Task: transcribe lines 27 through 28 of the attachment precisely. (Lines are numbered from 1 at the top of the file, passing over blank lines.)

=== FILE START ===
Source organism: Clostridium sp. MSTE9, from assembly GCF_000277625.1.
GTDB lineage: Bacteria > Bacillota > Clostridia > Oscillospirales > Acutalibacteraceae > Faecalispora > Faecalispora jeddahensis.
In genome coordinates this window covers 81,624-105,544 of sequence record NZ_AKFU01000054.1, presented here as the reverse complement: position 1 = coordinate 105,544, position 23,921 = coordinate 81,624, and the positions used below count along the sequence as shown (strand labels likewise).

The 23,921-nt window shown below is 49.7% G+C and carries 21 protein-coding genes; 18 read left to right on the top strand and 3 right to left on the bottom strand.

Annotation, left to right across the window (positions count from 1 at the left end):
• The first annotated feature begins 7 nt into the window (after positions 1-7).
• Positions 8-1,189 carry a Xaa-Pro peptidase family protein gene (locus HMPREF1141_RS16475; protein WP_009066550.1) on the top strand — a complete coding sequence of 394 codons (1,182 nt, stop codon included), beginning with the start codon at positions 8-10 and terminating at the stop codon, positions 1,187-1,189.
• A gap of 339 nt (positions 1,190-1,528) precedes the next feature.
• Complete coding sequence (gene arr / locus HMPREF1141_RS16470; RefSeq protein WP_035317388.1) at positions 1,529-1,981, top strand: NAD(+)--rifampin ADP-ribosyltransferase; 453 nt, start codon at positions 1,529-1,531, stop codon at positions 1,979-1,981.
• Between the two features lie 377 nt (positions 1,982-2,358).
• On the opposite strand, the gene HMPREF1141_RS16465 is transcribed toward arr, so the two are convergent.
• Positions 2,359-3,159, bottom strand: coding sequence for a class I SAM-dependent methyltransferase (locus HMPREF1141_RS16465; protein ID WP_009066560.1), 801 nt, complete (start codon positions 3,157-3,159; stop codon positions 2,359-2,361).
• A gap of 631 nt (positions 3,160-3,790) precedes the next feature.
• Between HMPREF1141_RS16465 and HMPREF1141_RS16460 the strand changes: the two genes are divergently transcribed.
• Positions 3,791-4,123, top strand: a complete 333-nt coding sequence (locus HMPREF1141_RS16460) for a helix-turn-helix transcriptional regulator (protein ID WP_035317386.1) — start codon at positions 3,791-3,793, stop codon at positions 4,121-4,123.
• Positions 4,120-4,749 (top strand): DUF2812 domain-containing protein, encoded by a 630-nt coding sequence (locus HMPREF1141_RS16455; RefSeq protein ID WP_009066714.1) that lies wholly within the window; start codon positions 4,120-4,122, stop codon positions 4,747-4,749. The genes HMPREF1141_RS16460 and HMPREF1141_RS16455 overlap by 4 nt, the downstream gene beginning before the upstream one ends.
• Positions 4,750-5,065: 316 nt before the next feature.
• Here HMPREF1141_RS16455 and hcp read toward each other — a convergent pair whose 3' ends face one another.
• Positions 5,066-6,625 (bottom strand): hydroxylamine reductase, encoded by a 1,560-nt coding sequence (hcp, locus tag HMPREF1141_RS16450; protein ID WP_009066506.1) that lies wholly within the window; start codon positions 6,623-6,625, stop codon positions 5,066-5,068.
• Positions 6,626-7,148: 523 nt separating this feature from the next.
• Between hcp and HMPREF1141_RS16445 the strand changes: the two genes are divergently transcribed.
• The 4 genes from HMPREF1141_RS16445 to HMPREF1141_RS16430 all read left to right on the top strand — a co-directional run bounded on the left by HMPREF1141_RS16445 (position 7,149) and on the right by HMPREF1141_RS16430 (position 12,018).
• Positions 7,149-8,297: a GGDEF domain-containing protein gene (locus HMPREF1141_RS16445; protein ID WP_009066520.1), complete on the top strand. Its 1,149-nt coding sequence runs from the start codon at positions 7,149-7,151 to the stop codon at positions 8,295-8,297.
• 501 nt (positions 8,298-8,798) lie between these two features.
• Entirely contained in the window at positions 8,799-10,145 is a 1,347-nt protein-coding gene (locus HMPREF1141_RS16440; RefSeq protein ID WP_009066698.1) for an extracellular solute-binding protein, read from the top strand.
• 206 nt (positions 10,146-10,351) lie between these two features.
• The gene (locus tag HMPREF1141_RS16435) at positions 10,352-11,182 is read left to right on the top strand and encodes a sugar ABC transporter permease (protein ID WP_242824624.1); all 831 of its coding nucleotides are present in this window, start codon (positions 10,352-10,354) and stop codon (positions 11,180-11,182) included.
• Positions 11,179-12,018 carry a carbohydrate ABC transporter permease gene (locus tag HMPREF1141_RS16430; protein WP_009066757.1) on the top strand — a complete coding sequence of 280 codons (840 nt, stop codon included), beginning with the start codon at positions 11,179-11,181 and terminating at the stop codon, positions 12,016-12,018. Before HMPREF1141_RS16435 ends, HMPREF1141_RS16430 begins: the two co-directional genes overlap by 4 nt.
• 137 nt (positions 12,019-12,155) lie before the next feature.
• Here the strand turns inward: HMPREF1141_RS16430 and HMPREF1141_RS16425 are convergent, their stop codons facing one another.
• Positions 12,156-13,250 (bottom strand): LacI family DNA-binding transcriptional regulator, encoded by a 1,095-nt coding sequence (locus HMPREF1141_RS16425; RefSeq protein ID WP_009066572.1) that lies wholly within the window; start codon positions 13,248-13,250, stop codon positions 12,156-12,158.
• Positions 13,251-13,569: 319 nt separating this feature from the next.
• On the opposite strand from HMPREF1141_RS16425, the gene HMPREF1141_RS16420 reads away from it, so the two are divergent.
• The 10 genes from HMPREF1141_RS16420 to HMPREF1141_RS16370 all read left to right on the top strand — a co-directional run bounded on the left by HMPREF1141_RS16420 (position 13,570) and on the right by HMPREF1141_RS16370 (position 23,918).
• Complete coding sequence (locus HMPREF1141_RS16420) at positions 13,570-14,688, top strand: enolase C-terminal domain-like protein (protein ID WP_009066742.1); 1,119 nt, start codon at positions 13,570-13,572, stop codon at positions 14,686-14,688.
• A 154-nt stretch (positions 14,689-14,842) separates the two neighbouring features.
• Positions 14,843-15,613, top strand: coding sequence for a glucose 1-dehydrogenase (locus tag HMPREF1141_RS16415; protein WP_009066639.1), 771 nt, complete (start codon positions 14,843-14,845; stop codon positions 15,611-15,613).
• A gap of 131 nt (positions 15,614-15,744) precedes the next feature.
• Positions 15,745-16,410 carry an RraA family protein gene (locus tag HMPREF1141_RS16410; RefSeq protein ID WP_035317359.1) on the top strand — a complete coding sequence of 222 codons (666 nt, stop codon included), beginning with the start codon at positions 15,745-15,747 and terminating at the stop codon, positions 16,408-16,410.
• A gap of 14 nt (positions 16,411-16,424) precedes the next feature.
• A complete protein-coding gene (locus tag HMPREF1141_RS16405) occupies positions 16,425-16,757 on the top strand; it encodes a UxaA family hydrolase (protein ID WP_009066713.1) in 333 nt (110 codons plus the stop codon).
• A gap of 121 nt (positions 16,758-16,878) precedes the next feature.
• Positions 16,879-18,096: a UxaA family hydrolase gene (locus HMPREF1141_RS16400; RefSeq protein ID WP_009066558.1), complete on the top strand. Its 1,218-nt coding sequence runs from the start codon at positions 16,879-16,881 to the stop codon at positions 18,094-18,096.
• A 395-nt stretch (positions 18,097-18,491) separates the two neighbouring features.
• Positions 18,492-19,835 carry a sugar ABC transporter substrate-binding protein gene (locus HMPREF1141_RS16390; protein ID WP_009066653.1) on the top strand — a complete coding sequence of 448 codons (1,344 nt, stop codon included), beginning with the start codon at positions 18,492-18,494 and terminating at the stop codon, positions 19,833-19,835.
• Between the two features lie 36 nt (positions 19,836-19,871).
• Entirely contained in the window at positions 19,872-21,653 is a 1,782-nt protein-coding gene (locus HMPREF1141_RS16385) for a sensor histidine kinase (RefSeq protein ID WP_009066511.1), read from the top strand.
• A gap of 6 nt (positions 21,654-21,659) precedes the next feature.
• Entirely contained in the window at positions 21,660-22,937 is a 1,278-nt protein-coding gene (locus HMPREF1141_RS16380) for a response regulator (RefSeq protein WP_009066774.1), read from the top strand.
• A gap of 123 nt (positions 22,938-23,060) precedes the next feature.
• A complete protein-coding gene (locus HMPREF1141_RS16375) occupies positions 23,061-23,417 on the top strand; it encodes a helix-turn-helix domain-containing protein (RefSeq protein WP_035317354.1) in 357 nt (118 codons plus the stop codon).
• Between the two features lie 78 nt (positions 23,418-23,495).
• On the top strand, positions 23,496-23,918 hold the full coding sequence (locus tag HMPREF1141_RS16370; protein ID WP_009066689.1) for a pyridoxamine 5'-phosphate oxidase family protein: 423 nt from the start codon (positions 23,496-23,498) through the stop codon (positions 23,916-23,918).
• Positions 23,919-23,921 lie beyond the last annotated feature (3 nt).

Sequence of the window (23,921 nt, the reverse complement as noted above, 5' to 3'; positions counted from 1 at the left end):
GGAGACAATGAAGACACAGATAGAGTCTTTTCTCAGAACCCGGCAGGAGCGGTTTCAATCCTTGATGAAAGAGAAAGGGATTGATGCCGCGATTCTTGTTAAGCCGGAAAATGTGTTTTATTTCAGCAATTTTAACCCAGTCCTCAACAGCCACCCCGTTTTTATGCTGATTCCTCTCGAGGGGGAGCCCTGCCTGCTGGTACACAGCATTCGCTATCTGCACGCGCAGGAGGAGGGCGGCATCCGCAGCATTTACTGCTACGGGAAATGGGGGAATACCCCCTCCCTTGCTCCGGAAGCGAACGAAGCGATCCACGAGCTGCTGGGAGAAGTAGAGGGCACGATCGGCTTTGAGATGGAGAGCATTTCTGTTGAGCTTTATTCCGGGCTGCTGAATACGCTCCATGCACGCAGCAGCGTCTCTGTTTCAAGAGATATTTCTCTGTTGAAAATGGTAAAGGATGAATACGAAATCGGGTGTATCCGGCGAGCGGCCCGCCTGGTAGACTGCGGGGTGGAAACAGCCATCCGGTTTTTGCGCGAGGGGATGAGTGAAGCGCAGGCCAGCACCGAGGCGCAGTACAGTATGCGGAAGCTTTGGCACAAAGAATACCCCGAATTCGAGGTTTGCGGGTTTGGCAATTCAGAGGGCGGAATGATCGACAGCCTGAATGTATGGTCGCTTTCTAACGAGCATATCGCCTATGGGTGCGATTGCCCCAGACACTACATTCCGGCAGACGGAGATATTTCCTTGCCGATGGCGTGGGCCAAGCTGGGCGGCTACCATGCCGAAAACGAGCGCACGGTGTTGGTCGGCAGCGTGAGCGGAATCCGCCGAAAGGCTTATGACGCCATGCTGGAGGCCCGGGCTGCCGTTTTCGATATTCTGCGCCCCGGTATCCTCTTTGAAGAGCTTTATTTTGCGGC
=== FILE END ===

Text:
• The gene (locus tag HMPREF1141_RS16435) at positions 10,352-11,182 is read left to right on the top strand and encodes a sugar ABC transporter permease (protein ID WP_242824624.1); all 831 of its coding nucleotides are present in this window, start codon (positions 10,352-10,354) and stop codon (positions 11,180-11,182) included.
• Positions 11,179-12,018 carry a carbohydrate ABC transporter permease gene (locus tag HMPREF1141_RS16430; protein WP_009066757.1) on the top strand — a complete coding sequence of 280 codons (840 nt, stop codon included), beginning with the start codon at positions 11,179-11,181 and terminating at the stop codon, positions 12,016-12,018. Before HMPREF1141_RS16435 ends, HMPREF1141_RS16430 begins: the two co-directional genes overlap by 4 nt.